Specifically, the researchers found that hazardous waste sites are often built in neighborhoods where whites have already been moving out, and poor minority residents have been moving in, for a decade or two before the project arrived. Such changes may result in a further eroding of resources and political clout in these neighborhoods.
"Demographic change may represent the weakening of social ties, the loss of community leaders, and weakening of civic organizations," they wrote. "NIMBYism in more affluent, white communities...resulted in industry taking the 'path of least resistance' and targeting communities with fewer resources and political clout...These communities are where the poor and people of color live."
"Contrary to earlier beliefs about post-siting demographic change, neighborhood transition may serve to attract noxious facilities, rather than the facilities themselves attracting people of color and low-income populations," Mohai said. "Ours is the first national study to demonstrate this pattern."
For their study, the researchers relied on the same national database of commercial hazardous waste facilities used in the influential 2007 report titled "Toxic Waste and Race at Twenty," which found that more than half of all people in the United States who live within 3.0 kilometers (1.86 miles) of a hazardous waste facility are people of color. Mohai and Saha were principal authors of that study.
The new study is one of a small handful of long-term, or longitudinal, national-level environmental justice analyses. Most of the previous studies represent snapshots of one point in time.
Previous longitudinal studies led to confusing and even contradictory findings, largely because two different methods are often used. Some of the studies used the so-called unit-hazard coincidence methodology, which Mohai and Saha say underestimates the degree of racial and socioeconomic disparities around hazardous sites.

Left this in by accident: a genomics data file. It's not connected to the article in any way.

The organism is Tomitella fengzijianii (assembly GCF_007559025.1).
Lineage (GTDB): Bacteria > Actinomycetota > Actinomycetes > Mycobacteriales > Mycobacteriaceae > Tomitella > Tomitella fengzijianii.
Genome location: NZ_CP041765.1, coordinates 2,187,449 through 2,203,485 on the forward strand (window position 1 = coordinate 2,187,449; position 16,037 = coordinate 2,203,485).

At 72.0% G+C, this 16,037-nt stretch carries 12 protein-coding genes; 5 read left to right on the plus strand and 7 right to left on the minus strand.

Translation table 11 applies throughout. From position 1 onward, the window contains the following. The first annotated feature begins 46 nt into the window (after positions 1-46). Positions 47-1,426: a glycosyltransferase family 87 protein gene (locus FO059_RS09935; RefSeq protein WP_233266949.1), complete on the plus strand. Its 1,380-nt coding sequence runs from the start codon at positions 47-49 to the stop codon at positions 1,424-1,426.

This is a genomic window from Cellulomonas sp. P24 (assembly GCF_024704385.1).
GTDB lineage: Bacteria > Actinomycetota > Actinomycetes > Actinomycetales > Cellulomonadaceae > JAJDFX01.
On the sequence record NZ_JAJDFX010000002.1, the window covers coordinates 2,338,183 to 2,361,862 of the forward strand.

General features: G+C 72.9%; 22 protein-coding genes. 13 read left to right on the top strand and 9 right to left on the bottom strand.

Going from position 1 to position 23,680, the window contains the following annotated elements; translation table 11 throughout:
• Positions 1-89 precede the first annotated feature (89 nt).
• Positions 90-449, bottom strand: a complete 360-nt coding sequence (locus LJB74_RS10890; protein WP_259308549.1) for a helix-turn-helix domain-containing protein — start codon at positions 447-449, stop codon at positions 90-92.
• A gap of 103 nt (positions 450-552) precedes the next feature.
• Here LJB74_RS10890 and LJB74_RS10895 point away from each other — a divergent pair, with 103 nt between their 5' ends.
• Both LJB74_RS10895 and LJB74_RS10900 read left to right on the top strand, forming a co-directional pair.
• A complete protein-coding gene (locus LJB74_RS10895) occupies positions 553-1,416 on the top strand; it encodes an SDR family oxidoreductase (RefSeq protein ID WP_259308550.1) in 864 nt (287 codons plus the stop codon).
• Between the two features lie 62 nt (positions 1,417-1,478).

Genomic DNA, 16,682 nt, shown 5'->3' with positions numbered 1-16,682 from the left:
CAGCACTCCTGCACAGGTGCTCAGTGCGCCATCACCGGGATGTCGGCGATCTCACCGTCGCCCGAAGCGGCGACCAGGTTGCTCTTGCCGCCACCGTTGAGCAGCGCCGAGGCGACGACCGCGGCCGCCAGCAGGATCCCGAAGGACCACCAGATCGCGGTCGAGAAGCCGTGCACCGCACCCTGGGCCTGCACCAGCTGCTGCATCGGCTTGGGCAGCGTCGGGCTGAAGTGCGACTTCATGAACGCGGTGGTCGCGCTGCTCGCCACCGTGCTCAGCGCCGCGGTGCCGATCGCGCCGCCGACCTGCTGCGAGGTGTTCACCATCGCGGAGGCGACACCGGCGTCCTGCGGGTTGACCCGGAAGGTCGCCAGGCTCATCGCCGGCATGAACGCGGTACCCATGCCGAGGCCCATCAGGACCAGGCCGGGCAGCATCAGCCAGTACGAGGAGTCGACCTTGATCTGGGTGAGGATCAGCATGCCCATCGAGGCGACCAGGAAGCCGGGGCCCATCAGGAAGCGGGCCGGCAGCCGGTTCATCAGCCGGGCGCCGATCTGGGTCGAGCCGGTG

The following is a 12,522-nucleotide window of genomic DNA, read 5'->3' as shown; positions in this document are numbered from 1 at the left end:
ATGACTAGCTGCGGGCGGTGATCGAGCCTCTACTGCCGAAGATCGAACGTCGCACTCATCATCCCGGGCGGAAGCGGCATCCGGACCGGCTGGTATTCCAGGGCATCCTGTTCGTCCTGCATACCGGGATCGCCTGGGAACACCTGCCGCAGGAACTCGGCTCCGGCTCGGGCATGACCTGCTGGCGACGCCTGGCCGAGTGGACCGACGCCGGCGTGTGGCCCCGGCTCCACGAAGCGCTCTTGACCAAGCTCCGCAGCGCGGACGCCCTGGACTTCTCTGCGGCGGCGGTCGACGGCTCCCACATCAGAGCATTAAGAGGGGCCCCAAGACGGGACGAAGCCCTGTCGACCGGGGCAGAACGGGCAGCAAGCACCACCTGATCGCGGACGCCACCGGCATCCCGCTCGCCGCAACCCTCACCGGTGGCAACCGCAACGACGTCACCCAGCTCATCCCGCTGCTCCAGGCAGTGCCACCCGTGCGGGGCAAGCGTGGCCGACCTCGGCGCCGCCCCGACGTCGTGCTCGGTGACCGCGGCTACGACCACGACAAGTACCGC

Mohai and Saha used so-called distance-based methods, which they say lead to more accurate and reliable results. The new study is believed to be the first national-level, longitudinal study to use distance-based methods to test hypotheses about the processes behind siting of hazardous waste facilities.
The November paper by Mohai and Saha was highlighted by the journal Environmental Research Letters for its significance in the field and its scientific impact.
"We hope our papers help resolve confusion and arrive at a clearer understanding of the processes and contributory factors by which present-day racial and socioeconomic disparities in the distribution of environmental hazards have come about," Mohai said.
The project was supported by a grant from the Sociology and Regional Science Programs of the National Science Foundation.
- Related research: Which came first, people or pollution? Assessing the disparate siting and post-siting demographic change hypotheses of environmental injustice
- Related research: Which came first, people or pollution? A review of theory and evidence from longitudinal environmental justice studies
- Paul Mohai